Housing advocates have long feared that the city is one storm away from disaster; nearly a third of all housing structures in Miami-Dade County built before 1990 are at risk of wind damage, mold contamination and even complete devastation from a hurricane.
According to U.S. Census figures, nearly one million people could be left homeless in a worst-case scenario — the majority of them among the poorest of the county’s residents.
Broward County Total Home Sales Rise in August 2020
Miami Realtors, September 22, 2020, Chris Umpierre
Broward County total home sales surged in August 2020, according to the MIAMI Association of Realtors (MIAMI) and the Multiple Listing Service (MLS) system.
Broward County total home sales jumped 6.7% year-over-year, from 2,895 to 3,089. Broward single-family home sales jumped 16.4% year-over-year, from 1,436 to 1,672. Broward existing condo transactions decreased 2.9% year-over-year, from 1,459 to 1,417.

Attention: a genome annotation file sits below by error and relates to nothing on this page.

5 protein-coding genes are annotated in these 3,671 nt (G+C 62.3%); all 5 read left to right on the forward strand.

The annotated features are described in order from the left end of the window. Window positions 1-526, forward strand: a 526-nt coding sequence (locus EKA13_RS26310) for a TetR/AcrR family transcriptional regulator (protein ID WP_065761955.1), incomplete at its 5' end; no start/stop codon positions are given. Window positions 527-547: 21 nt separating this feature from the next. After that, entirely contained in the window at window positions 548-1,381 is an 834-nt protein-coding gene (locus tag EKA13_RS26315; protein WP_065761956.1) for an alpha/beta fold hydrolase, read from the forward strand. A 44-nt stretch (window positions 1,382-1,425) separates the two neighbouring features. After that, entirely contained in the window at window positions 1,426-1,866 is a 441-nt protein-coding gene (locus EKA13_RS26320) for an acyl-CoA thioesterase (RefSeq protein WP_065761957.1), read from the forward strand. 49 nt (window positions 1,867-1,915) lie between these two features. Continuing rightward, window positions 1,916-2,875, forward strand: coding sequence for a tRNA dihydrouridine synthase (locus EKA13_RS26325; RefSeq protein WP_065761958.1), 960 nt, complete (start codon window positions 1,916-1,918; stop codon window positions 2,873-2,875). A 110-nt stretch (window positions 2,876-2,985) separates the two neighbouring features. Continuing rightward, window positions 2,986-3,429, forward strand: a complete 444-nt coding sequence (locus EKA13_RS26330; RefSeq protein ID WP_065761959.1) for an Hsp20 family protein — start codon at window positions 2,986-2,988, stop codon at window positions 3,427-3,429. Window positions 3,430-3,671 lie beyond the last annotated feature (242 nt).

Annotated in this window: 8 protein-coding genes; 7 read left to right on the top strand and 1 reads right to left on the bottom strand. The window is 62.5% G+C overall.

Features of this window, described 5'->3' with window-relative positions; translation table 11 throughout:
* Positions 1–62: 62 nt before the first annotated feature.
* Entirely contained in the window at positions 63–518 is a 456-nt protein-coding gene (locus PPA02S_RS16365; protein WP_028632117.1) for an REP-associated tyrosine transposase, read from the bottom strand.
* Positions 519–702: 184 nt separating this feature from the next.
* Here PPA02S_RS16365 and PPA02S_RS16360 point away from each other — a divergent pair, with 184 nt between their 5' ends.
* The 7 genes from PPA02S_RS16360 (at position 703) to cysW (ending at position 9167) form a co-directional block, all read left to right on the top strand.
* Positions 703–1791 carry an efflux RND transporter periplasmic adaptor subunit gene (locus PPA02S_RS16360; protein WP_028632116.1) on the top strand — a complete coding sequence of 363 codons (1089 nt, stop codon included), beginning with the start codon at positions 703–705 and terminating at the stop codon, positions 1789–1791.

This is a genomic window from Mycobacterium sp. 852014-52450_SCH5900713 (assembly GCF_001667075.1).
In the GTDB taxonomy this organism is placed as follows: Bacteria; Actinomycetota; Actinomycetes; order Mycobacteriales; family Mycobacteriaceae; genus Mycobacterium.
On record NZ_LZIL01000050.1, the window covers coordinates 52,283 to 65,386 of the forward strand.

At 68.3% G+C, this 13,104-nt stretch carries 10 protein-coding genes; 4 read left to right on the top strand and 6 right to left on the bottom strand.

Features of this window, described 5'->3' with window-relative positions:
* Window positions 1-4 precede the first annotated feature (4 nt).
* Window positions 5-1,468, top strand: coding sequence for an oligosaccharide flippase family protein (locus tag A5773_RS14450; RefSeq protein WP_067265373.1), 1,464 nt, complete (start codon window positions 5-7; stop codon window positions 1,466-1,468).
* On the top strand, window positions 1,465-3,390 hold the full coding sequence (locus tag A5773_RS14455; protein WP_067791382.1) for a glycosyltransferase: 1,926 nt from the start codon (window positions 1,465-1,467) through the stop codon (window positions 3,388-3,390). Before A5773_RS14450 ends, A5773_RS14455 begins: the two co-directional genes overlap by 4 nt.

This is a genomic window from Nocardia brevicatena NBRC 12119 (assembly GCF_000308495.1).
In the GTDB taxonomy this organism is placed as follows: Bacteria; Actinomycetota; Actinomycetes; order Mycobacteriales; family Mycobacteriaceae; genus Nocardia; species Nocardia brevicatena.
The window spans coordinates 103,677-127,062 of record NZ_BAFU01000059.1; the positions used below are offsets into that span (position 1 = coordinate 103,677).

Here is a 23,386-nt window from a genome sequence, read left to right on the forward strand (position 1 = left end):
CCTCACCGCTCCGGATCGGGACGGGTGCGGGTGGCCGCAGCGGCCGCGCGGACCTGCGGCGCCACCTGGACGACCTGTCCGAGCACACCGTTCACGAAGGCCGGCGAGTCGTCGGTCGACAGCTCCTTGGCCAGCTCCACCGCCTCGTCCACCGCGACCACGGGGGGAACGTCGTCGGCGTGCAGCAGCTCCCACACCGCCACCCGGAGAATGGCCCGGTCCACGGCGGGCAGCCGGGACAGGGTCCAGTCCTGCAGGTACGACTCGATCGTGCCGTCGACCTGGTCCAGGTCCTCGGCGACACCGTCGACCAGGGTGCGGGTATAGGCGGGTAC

Strong demand coupled with limited supply continue to drive price appreciation in Broward.
Broward County single-family home prices increased 12.5% year-over-year in August 2020, increasing from $369,750 to $416,000. Existing condo prices increased 13.2% year-over-year, from $176,540 to $199,900.
South Florida rents are declining as coronavirus chases tenants away from downtowns
Sun Sentinel, June 20, 2020, David Lyons
The coronavirus pandemic might be chasing people away from living on top of each other in apartments.
Rents are gradually declining, suggesting that tenants are looking elsewhere for room to work at home and stay healthy.
In 30 South Florida cities, the rent for 62% of one-bedroom units are either flat or declining, according to Zumper, a national apartment search firm. The percentage increases to 69% for two-bedroom prices.
Sun Sentinel, March 3, 2020, by Susannah Bryan
Ordinance aims to protect children. The city that’s made a series of missteps over the years in attempting to corral the homeless has come up with a new way to protect its youngest residents from seeing things that their parents might not want them to see. Homeless people would not be able to set up camp within 1,000 feet of a school or child care facility under a new law being considered by Fort Lauderdale. The ordinance, which is up for a commission vote Tuesday, defines camping as dwelling temporarily on a sidewalk, alley or other public space while eating, sleeping or storing personal possessions. The new law would not take effect until a final vote March 17.